Steffi with her race truck
After six years of karting in her native Germany, Stephanie Halm took her first steps in full-sized motorsport in 2001. She had won two regional championships in her final two years of karting. Her chosen path was single-seaters, and she joined the popular Formula König. After a hesitant start at Oschersleben, where she was thirteenth, she had a very competent debut season. In Round Two at Lausitz she was sixth, at Salzburg she was eighth, and was ninth at the Nürburgring. Her second visit to the Lausitzring gave her another eighth, and she was seventh at Hockenheim. In the penultimate round at the Nürburgring she was seventh, and at the final race at Oschersleben she scored her best result: fourth. This consistent performance was good enough for seventh in the championship.
After this strong start, she switched to the more powerful and competitive Formula Renault 2.0 in 2002. Driving for the Auto Hackel team, she was not as comfortable with the car as she had been the previous year. She was 19th and fourteenth in her first two races at Oschersleben, 20th in both races at Hockenheim, 18th and 16th at Lausitz, 21st and thirteenth at the Nürburgring, 16th at Salzburg, 20th and 17th at the second Nürburgring meeting, and 15th and seventh at Oschersleben, saving her best result for last once more. She was 19th in the drivers’ standings, and did not return to the formula the following year.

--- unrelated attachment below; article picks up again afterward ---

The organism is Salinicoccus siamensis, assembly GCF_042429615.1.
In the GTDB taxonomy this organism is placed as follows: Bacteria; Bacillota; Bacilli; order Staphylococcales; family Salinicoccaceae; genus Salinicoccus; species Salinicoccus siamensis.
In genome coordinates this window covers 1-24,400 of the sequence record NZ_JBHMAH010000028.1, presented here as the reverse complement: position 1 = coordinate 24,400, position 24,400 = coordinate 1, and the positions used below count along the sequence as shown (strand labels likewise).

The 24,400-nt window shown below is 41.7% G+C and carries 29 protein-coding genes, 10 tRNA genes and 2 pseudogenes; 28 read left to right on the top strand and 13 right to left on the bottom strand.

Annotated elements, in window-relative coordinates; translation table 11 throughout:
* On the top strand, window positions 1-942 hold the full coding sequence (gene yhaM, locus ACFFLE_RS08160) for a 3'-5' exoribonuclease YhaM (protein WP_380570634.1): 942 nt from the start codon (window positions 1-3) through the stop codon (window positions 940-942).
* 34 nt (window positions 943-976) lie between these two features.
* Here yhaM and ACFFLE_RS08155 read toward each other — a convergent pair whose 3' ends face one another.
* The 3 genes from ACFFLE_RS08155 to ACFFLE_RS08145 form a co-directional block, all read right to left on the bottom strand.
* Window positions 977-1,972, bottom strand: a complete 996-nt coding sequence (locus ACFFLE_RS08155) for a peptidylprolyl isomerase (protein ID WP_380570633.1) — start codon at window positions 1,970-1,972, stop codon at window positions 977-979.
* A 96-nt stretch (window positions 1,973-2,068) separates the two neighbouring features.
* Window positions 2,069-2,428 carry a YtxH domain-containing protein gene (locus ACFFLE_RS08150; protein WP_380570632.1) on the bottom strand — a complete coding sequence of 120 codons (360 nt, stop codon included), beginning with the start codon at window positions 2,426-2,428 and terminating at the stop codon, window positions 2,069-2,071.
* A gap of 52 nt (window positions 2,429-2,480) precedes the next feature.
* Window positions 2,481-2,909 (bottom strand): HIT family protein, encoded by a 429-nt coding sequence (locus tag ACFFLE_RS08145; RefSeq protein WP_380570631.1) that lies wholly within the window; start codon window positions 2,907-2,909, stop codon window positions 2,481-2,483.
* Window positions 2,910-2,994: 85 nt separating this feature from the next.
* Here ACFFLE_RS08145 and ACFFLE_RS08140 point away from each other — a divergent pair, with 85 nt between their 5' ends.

Formula Volkswagen was her choice of competition in 2003. In her first two races at Oschersleben, she was out of the top ten, partly due to missing qualifying in order to sit an exam at school. She broke into the top ten with a ninth spot in the fourth race at Hockenheim. She scored an eighth place at the Nürburgring and was tenth and eighth at Salzburg. Showing more consistency, she was seventh and eighth at the Lausitzring, and seventh and tenth at Oschersleben. She was eighth overall.
She then changed to tin-tops, recording the first female win in the Alfa Romeo 147 Cup in 2004. Her victory at Oschersleben, the second round of the championship, was also the first win by a female driver in a diesel-powered car. She did not do quite as well for the rest of the season, but was still good enough for sixth overall, and second in the junior driver standings.
She repeated this feat in the Mini Challenge in 2005. Driving for the ROMA Wiesmann team, she won one of the races, and finished the year in sixth.
She was retained by the team for the 2006 season, and did not disappoint. She won one race, and finished in the top three on four more occasions. In the end-of-season final, she was fifth. Overall, she was fourth, comfortably ahead of Johannes Stuck.